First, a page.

WASHINGTON—It was the end, but it was not the end, according to one of the young cyclists who just crossed the continent in Ride2Freedom.
Nikita Kraiouchkine, who is 17, stood on the steps of the Lincoln Memorial on July 17. The Washington monument began to turn peach in the sunset. Mother ducks and ducklings navigated the reflecting pond in orderly rows.
Nikita’s teammates stood in orderly rows near him, holding the flags of their countries, or banners calling for an end to the persecution of Falun Gong in China.
“We made it through the Mojave Desert, the Rocky Mountains. Our ride ends here in DC, but our mission continues,” said Nikita.
The youths stood and held their flags through a heartfelt, varied concert, with hip hop artist Rise Ascend, rapper Seth Hirsch, singer songwriters Courtney Dowe and Katy Mantyk, Chinese classical dancers, soprano Sara Effner, and more.
People sat on the Lincoln Memorial steps to watch, some taking pictures and video of the artists and the athletes.
A marriage proposal was made and accepted, by a handsome man in a suit to a lady in a pink dress. People wore turbans, saris, shorts and flip flops, hijabs, sundresses, ranger hats and biker vests. The atmosphere was festive with flashes of poignancy.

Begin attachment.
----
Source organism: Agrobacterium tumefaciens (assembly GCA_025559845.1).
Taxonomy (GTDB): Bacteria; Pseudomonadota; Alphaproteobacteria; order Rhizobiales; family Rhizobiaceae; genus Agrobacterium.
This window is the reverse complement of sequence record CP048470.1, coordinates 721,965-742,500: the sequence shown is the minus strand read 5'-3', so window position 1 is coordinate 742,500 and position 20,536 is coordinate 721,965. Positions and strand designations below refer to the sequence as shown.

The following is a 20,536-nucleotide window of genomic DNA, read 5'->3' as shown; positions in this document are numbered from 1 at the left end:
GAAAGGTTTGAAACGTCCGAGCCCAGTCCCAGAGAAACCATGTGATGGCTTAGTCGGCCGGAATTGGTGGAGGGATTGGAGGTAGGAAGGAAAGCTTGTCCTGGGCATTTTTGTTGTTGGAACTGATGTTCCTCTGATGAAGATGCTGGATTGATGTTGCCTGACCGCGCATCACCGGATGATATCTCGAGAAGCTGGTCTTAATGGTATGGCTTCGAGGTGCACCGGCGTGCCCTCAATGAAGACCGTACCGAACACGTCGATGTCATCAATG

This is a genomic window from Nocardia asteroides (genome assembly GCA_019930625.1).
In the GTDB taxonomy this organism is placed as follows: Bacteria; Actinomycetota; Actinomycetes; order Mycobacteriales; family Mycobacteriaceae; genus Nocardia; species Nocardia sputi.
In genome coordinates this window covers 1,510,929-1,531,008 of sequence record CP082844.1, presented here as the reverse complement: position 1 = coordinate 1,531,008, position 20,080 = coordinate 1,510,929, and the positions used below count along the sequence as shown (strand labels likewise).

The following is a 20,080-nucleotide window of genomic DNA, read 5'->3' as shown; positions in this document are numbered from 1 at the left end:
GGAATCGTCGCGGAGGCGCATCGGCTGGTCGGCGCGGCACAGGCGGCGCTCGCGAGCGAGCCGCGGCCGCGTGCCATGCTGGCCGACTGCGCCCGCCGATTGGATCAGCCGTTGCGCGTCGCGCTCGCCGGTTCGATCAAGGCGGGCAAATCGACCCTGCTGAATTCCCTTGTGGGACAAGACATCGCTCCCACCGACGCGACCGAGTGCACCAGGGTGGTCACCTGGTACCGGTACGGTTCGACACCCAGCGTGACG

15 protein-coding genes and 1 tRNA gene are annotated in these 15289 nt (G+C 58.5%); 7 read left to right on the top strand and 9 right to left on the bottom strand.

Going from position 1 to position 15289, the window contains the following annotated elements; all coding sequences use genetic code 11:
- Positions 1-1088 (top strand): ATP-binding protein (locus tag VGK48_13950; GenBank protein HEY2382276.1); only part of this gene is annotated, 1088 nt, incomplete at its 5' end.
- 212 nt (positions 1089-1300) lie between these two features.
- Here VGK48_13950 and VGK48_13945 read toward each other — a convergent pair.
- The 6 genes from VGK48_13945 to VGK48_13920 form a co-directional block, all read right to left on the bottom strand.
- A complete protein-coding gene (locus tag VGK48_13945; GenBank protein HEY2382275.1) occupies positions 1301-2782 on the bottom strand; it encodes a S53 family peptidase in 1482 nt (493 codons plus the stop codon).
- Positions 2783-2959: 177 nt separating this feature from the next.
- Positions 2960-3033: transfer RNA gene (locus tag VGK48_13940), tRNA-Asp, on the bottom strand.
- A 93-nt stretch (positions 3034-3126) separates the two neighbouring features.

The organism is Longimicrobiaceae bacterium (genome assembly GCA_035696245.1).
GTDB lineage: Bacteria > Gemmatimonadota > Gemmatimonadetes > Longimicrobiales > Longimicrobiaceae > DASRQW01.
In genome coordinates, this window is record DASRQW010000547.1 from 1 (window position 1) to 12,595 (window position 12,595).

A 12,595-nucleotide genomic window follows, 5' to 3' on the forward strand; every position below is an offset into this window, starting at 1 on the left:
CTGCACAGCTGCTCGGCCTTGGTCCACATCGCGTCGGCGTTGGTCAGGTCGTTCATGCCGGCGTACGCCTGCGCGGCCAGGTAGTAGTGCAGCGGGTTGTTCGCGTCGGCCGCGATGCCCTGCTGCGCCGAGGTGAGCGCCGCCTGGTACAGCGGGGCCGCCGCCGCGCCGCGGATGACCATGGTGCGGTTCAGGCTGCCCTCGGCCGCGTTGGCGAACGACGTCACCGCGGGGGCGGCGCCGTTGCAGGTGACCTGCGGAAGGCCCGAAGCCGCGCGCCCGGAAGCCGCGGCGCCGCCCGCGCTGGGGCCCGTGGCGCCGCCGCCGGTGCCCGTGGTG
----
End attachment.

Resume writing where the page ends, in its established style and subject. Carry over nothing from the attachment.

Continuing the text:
Not all the Ride2Freedom team stood on stage. Several of them circulated in the crowd, talking to people, doing what they rode across the country to do.
Jimmy Ma, age 15, was one of those. Wearing his Ride2Freedom cycling outfit, he began engaging strangers in conversation. He rode 3,000 miles “because I want to stop the persecution.” Since July 20, 1999, the Chinese Communist Party has severely persecuted Falun Gong practitioners in China, he said. “I don’t want revenge for communist China. I just want the practitioners in China to be free.”
He said he thought they had reached people. “There’s a senator who invited us to a party,” he said with a smile.
Arian Pasdar of Austria had a senatorial close encounter. His father’s first cousin is a Senate staffer. “She called and asked for special permission for us to come in the Senate dining room in our riding clothes.” They dined there, rode the private Senate subway, and stood on a balcony that looks across the National Mall.
The 18-year-old finds Americans open. “It’s very nice, because people in America, you can very easily talk about the persecution.”
Mantyk, one of the singers, said: “I want people in China to know we will never forget them and that we will never give up—that we think about them night and day.”
Dowe, a masterful musician, performed her song which warns “People of the world, don’t be an accessory to inhuman violence. I am an accomplice if I watch in silence.”
The Ride2Freedom cyclists are not silent.